In media coverage, including mine, of the unprecedentedly high number of displaced people around the world today, the terms migrant and refugee have often been used interchangeably, but there is an important political and legal distinction between the two.
According to the U.N. High Commissioner for Refugees, refugees “are persons fleeing armed conflict or persecution” and seeking safety in other countries, while migrants “choose to move not because of a direct threat of persecution or death, but mainly to improve their lives by finding work, or in some cases for education, family reunion, or other reasons.” Refugees, unlike migrants, are entitled to certain legal protections under the 1951 Refugee Convention—most crucially, that they cannot be returned to situations where their life or freedom would be threatened.
The majority of the people attempting to reach Europe this year are leaving conflict-torn countries like Syria, Afghanistan, and Somalia, or harsh dictatorships like Eritrea, leading to calls for them to be described as refugees rather than migrants. Al Jazeera recently announced an editorial policy of not using the term migrants to describe those crossing the Mediterranean, with online editor Barry Malone writing that “It has evolved from its dictionary definitions into a tool that dehumanizes and distances, a blunt pejorative. … Migrant deaths are not worth as much to the media as the deaths of others—which means that their lives are not.” Not everyone is on board: Today’s New York Times homepage headline reads: “At Least 150 Migrants Feared Dead After Boat Sinks Off Libya,” and CNN two days ago reported “Hungary to send more police to secure borders from migrants.” On Thursday, I put up “Scores of Migrants Found Dead in a Truck in Austria” on this blog. None of these headlines, I’m assuming, implies an assumption about the motivations of the people being described. As it’s generally used, migrant is simply the more general term.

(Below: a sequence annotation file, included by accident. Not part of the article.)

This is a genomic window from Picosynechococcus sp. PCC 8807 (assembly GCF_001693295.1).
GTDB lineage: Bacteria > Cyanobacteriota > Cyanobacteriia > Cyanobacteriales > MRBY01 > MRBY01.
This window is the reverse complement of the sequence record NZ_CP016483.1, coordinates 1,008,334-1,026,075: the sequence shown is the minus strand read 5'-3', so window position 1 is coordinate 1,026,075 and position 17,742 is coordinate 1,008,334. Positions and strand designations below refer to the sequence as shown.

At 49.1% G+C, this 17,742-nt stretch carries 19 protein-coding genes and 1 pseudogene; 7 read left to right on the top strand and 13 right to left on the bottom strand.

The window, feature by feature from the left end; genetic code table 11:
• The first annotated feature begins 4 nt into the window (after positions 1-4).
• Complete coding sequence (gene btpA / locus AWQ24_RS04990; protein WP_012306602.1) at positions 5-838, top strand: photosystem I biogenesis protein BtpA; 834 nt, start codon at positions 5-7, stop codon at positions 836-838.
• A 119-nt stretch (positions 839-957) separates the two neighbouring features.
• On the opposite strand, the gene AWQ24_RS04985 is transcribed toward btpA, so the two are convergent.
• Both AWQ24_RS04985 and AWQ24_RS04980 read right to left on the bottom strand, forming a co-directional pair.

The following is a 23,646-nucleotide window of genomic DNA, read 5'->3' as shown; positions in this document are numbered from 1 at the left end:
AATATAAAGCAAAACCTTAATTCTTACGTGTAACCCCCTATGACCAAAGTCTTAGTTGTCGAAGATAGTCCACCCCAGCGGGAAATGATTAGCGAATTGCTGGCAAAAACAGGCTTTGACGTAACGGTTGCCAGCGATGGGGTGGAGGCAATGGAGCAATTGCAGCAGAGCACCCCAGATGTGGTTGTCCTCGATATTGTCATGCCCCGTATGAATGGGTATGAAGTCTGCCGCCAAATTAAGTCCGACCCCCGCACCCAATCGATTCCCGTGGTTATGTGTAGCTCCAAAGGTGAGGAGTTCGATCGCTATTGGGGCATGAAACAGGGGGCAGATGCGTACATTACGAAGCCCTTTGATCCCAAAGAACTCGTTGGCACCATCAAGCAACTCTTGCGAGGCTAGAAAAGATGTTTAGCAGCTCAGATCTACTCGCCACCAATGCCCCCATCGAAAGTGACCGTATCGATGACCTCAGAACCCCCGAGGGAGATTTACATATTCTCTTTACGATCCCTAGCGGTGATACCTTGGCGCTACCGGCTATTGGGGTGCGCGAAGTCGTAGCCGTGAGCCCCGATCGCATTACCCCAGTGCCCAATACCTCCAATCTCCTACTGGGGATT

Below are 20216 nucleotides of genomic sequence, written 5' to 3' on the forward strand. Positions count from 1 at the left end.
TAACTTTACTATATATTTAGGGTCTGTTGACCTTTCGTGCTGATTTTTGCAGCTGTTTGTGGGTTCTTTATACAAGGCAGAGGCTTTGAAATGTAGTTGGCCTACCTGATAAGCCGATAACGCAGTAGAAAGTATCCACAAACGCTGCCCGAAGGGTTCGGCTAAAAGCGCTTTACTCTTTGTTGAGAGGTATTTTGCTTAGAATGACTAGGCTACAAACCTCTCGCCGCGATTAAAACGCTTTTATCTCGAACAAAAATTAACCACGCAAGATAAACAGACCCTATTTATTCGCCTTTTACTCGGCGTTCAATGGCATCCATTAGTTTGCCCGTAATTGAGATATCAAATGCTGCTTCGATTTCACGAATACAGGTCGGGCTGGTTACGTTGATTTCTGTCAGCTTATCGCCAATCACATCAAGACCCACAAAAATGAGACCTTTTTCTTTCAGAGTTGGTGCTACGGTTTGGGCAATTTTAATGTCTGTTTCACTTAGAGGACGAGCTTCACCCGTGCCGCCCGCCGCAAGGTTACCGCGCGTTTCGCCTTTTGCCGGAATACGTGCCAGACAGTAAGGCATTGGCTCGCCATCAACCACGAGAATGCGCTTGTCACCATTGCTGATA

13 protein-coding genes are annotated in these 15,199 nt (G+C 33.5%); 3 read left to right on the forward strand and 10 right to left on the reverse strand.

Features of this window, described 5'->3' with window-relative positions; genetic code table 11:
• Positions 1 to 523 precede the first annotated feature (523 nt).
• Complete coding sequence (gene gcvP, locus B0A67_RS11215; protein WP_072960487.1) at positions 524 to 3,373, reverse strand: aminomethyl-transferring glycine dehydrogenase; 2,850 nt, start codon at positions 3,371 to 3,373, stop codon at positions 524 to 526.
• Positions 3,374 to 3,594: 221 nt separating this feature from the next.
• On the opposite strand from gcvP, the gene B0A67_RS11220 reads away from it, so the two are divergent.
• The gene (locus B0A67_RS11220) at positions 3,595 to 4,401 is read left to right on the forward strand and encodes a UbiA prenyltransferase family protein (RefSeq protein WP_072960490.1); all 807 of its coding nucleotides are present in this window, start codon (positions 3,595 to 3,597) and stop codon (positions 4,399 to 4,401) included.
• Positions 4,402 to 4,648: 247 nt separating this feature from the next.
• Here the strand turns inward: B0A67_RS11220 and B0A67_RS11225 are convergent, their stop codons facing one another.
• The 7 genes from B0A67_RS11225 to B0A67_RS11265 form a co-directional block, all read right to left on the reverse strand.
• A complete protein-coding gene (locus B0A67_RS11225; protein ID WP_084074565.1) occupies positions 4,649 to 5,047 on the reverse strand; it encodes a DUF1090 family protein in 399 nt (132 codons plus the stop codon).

As opposed to migrant, the word refugee has political power. One reason why immigration restrictionists in Europe often prefer the term asylum seekers, which describes people whose claim of refugee status has not been definitively verified, is that it casts doubt on their motivations. Here in the United States, people entering the country from Latin America are rarely described as refugees, though given the evidence that growing numbers of them are fleeing drug-related violence in Central America, perhaps they should be. As Emily Bazelon recently discussed in the New York Times Magazine, this election cycle has also seen the unwelcome return of the term illegal, as opposed to undocumented immigrant or illegal immigrant, which further dehumanizes those it describes.
There are also times when refugee is seen as a slur. After Hurricane Katrina, black leaders argued that the media’s frequent use of the term, usually used to describe foreigners, for people who had left New Orleans for other parts of the the country after the storm, was racist, labeling black Americans as some sort of “other.” As we mark the 10th anniversary of the storm this week, refugee still frequently appears in headlines.
There are reasonable questions about how far the use of the term should be extended. The Times’ Somini Sengupta notes today that there’s an ongoing debate over whether those forced to move by effects of climate change like desertification and sea level rise should be described as refugees. While the definitions are rarely perfect and the lines often fuzzier than many advocates suggest, it’s true that migrants as a catch-all term obscures more than it reveals about one of the world’s most important stories. With the combined effects of conflict, growing economic inequality, and ecological change creating an unprecedentedly large population of people on the move, we should all strive to be more accurate.
Also in Slate, see the latest photographs from the European migrant crisis.